Local production should start around 2028.
Mazda currently has two factories in North America.
Mazda’s next EVs should show up before 2028.
Mazda understands it is lagging when it comes to electrification. And the presence of the MX-30 electric crossover in the line-up doesn’t really meet the needs of most North American motorists who are more interested in a longer range than the brand’s only EV at the moment.
On the other hand, Mazda is working to improve its offering in North America, notably by planning to assemble electrically powered vehicles locally.
Masahiro Moro, Mazda’s new CEO, has stated that this plan will see the light of day somewhere around 2028. It’s not clear, however, whether this production complex will be in the USA. In fact, the plant could be based in Mexico.
North American assembly of all-electric vehicles would begin during this third phase of the electrification plan, scheduled for the period between 2028 and 2030. This announcement thus delays Mazda’s ambitions which, according to Mr. Moro’s predecessor, Mr. Akira Marumoto, were to begin between 2025 and 2027.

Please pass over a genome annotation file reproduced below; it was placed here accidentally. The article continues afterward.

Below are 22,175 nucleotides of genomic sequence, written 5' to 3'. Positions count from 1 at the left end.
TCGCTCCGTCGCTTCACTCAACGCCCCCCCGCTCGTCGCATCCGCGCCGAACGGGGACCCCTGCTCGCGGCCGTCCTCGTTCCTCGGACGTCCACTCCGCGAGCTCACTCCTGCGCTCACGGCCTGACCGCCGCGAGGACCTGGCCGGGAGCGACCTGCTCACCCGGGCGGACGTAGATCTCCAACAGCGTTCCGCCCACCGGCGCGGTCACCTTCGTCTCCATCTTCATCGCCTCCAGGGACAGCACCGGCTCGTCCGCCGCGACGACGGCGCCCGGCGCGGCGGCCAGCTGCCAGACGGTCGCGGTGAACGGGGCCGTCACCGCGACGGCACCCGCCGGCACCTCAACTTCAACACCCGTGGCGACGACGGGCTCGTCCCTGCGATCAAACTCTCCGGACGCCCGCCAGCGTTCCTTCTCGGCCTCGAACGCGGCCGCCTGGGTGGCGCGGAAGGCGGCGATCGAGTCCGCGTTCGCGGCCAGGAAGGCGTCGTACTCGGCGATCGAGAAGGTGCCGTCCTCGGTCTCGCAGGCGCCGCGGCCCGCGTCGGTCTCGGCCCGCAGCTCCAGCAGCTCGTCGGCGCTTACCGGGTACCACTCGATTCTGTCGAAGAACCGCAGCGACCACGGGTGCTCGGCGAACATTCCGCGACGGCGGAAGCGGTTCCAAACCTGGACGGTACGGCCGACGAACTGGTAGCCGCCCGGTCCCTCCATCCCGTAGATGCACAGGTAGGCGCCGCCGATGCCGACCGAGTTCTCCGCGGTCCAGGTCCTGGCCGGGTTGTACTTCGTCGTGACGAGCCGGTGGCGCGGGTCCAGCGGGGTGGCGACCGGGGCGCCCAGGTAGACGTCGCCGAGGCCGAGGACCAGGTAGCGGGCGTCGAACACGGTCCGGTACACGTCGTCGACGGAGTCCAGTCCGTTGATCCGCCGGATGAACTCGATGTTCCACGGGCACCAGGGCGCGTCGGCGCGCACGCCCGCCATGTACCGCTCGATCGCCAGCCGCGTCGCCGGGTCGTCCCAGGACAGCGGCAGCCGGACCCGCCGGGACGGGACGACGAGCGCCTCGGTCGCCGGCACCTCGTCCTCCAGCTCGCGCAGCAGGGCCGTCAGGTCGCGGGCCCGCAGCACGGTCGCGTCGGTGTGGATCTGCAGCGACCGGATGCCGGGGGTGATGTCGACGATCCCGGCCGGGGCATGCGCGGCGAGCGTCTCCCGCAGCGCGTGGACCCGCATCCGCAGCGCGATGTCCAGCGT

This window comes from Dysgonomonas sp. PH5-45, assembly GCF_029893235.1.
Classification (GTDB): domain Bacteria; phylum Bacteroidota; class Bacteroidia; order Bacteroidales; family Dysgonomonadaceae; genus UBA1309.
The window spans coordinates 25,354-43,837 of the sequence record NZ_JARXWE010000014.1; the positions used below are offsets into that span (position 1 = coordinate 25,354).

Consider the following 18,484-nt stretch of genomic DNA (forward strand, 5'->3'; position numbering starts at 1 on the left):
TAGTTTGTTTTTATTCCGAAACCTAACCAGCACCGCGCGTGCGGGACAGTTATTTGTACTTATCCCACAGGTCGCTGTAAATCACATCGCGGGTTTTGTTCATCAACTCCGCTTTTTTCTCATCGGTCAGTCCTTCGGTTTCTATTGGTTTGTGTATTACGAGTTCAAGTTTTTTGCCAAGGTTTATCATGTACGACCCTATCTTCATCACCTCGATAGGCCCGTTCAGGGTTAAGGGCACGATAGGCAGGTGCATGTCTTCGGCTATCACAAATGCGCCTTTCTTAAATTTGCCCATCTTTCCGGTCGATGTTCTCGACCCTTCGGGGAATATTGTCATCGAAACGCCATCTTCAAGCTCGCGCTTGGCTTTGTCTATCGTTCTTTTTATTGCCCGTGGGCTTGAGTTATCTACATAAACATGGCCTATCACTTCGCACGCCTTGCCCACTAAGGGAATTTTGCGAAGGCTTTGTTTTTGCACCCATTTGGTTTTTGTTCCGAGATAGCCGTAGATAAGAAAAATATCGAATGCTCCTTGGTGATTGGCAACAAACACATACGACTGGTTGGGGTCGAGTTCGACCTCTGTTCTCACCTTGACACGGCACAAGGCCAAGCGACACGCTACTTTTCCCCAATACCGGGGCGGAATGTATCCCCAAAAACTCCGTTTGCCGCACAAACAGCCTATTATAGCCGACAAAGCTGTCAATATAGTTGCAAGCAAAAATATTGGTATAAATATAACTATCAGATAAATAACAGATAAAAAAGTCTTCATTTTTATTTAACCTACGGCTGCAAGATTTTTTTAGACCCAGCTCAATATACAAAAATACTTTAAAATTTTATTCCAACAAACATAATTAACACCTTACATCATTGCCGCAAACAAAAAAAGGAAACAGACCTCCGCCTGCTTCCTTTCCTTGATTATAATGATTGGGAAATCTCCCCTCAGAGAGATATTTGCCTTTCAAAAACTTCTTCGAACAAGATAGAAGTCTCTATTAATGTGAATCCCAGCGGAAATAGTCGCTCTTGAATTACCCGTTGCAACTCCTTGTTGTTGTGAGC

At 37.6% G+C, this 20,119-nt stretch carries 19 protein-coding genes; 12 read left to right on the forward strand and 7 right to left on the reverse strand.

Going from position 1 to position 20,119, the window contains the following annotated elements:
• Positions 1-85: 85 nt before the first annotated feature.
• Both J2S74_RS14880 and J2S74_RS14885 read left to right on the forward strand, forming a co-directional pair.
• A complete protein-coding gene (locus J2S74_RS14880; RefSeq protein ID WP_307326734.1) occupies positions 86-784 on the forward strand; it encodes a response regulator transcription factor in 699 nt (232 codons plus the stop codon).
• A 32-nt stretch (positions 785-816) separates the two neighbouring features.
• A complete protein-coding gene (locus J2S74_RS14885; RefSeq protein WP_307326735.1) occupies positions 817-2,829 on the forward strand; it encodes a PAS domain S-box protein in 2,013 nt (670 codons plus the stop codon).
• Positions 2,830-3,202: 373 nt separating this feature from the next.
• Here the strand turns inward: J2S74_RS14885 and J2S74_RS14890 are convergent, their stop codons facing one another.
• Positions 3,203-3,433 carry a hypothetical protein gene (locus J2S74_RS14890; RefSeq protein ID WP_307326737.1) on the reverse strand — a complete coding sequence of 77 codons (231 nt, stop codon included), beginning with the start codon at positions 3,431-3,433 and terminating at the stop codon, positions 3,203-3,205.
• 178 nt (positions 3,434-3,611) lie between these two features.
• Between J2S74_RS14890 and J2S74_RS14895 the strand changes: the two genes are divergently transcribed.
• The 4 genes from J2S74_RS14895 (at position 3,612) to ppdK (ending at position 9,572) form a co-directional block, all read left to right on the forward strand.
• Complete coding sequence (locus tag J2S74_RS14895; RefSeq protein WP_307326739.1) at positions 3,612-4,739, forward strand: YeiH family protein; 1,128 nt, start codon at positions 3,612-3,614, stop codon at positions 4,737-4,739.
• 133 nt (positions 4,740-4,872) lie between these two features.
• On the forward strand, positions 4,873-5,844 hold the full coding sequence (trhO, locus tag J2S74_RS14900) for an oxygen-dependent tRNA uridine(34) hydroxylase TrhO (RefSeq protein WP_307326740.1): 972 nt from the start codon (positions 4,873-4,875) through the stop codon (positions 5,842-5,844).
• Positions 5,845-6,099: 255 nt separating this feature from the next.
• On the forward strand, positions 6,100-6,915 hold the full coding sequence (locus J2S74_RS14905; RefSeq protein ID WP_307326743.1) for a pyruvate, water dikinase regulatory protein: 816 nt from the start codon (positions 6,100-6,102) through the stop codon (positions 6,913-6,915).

The automaker’s goal is to produce two types of electric vehicle in North America. Of these two, the first would be based on a platform capable of accommodating a combustion powertrain, with or without hybrid-electric assistance.
The other would be based on a platform entirely dedicated to electric propulsion. We shouldn’t be surprised to see these two future new electric models appear before 2028, as Mazda may first assemble them in Japan.
Currently, Mazda has two production sites, one shared with Toyota in Huntsville, Alabama, where it assembles the CX-50, while in Mexico, at the Salamanca plant, the Mazda2, Mazda3, as well as the CX-3 and CX-30 crossovers, are currently being produced.
It’s already clear that the CX-50 will receive a hybrid variant shortly, but as for the other purely electric vehicle, no one knows what form it will take, but it’s a safe bet that it will be another utility vehicle.